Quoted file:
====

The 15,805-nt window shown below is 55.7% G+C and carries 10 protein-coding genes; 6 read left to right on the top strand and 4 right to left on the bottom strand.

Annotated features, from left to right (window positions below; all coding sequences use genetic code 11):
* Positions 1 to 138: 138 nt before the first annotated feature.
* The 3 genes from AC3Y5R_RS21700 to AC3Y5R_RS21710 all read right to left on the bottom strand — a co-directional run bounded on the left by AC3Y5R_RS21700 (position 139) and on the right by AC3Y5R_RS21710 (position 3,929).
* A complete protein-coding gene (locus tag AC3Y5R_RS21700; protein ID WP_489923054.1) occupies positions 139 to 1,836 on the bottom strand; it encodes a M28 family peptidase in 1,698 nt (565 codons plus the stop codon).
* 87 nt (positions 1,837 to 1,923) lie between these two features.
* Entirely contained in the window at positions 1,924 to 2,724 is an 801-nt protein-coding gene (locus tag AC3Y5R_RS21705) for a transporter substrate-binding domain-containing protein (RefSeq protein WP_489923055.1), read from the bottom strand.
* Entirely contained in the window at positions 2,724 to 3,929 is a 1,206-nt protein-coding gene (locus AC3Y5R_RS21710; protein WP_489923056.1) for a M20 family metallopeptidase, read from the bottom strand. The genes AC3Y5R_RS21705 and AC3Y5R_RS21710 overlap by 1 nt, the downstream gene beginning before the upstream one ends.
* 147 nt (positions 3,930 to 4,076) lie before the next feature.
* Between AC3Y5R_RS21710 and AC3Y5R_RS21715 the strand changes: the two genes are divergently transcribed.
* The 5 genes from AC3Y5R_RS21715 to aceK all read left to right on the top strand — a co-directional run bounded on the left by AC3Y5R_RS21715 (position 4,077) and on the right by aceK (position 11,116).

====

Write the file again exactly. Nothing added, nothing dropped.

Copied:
The 15,805-nt window shown below is 55.7% G+C and carries 10 protein-coding genes; 6 read left to right on the top strand and 4 right to left on the bottom strand.

Annotated features, from left to right (window positions below; all coding sequences use genetic code 11):
* Positions 1 to 138: 138 nt before the first annotated feature.
* The 3 genes from AC3Y5R_RS21700 to AC3Y5R_RS21710 all read right to left on the bottom strand — a co-directional run bounded on the left by AC3Y5R_RS21700 (position 139) and on the right by AC3Y5R_RS21710 (position 3,929).
* A complete protein-coding gene (locus tag AC3Y5R_RS21700; protein ID WP_489923054.1) occupies positions 139 to 1,836 on the bottom strand; it encodes a M28 family peptidase in 1,698 nt (565 codons plus the stop codon).
* 87 nt (positions 1,837 to 1,923) lie between these two features.
* Entirely contained in the window at positions 1,924 to 2,724 is an 801-nt protein-coding gene (locus tag AC3Y5R_RS21705) for a transporter substrate-binding domain-containing protein (RefSeq protein WP_489923055.1), read from the bottom strand.
* Entirely contained in the window at positions 2,724 to 3,929 is a 1,206-nt protein-coding gene (locus AC3Y5R_RS21710; protein WP_489923056.1) for a M20 family metallopeptidase, read from the bottom strand. The genes AC3Y5R_RS21705 and AC3Y5R_RS21710 overlap by 1 nt, the downstream gene beginning before the upstream one ends.
* 147 nt (positions 3,930 to 4,076) lie before the next feature.
* Between AC3Y5R_RS21710 and AC3Y5R_RS21715 the strand changes: the two genes are divergently transcribed.
* The 5 genes from AC3Y5R_RS21715 to aceK all read left to right on the top strand — a co-directional run bounded on the left by AC3Y5R_RS21715 (position 4,077) and on the right by aceK (position 11,116).